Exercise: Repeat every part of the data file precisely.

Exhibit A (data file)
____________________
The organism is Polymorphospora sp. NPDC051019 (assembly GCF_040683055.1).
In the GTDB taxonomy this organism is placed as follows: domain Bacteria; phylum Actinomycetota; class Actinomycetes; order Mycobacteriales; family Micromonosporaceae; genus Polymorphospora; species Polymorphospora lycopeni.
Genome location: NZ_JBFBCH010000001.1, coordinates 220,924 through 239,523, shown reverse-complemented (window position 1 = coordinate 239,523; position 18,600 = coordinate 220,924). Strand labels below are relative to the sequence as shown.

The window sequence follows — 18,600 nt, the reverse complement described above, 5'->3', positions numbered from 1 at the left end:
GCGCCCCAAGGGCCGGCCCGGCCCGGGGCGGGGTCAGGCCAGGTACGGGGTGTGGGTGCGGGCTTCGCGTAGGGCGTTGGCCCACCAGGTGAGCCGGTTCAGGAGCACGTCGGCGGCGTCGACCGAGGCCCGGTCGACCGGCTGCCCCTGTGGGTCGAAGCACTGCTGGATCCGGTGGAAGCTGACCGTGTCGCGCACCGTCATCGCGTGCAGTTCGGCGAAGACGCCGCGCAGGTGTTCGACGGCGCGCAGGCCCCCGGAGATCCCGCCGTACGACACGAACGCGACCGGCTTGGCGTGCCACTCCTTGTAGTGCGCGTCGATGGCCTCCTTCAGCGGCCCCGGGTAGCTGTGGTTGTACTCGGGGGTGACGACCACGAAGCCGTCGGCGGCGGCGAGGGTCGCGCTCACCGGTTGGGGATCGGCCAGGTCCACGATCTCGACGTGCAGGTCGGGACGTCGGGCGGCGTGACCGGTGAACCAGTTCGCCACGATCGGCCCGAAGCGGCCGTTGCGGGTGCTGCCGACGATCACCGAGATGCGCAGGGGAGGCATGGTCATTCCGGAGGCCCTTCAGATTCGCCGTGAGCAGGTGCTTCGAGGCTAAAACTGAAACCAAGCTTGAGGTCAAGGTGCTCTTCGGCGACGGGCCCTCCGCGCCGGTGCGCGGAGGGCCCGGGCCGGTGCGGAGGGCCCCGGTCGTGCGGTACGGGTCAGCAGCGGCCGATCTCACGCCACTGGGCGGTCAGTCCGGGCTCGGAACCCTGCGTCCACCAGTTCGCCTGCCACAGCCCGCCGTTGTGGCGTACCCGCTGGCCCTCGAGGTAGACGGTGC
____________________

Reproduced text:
The organism is Polymorphospora sp. NPDC051019 (assembly GCF_040683055.1).
In the GTDB taxonomy this organism is placed as follows: domain Bacteria; phylum Actinomycetota; class Actinomycetes; order Mycobacteriales; family Micromonosporaceae; genus Polymorphospora; species Polymorphospora lycopeni.
Genome location: NZ_JBFBCH010000001.1, coordinates 220,924 through 239,523, shown reverse-complemented (window position 1 = coordinate 239,523; position 18,600 = coordinate 220,924). Strand labels below are relative to the sequence as shown.

The window sequence follows — 18,600 nt, the reverse complement described above, 5'->3', positions numbered from 1 at the left end:
GCGCCCCAAGGGCCGGCCCGGCCCGGGGCGGGGTCAGGCCAGGTACGGGGTGTGGGTGCGGGCTTCGCGTAGGGCGTTGGCCCACCAGGTGAGCCGGTTCAGGAGCACGTCGGCGGCGTCGACCGAGGCCCGGTCGACCGGCTGCCCCTGTGGGTCGAAGCACTGCTGGATCCGGTGGAAGCTGACCGTGTCGCGCACCGTCATCGCGTGCAGTTCGGCGAAGACGCCGCGCAGGTGTTCGACGGCGCGCAGGCCCCCGGAGATCCCGCCGTACGACACGAACGCGACCGGCTTGGCGTGCCACTCCTTGTAGTGCGCGTCGATGGCCTCCTTCAGCGGCCCCGGGTAGCTGTGGTTGTACTCGGGGGTGACGACCACGAAGCCGTCGGCGGCGGCGAGGGTCGCGCTCACCGGTTGGGGATCGGCCAGGTCCACGATCTCGACGTGCAGGTCGGGACGTCGGGCGGCGTGACCGGTGAACCAGTTCGCCACGATCGGCCCGAAGCGGCCGTTGCGGGTGCTGCCGACGATCACCGAGATGCGCAGGGGAGGCATGGTCATTCCGGAGGCCCTTCAGATTCGCCGTGAGCAGGTGCTTCGAGGCTAAAACTGAAACCAAGCTTGAGGTCAAGGTGCTCTTCGGCGACGGGCCCTCCGCGCCGGTGCGCGGAGGGCCCGGGCCGGTGCGGAGGGCCCCGGTCGTGCGGTACGGGTCAGCAGCGGCCGATCTCACGCCACTGGGCGGTCAGTCCGGGCTCGGAACCCTGCGTCCACCAGTTCGCCTGCCACAGCCCGCCGTTGTGGCGTACCCGCTGGCCCTCGAGGTAGACGGTGC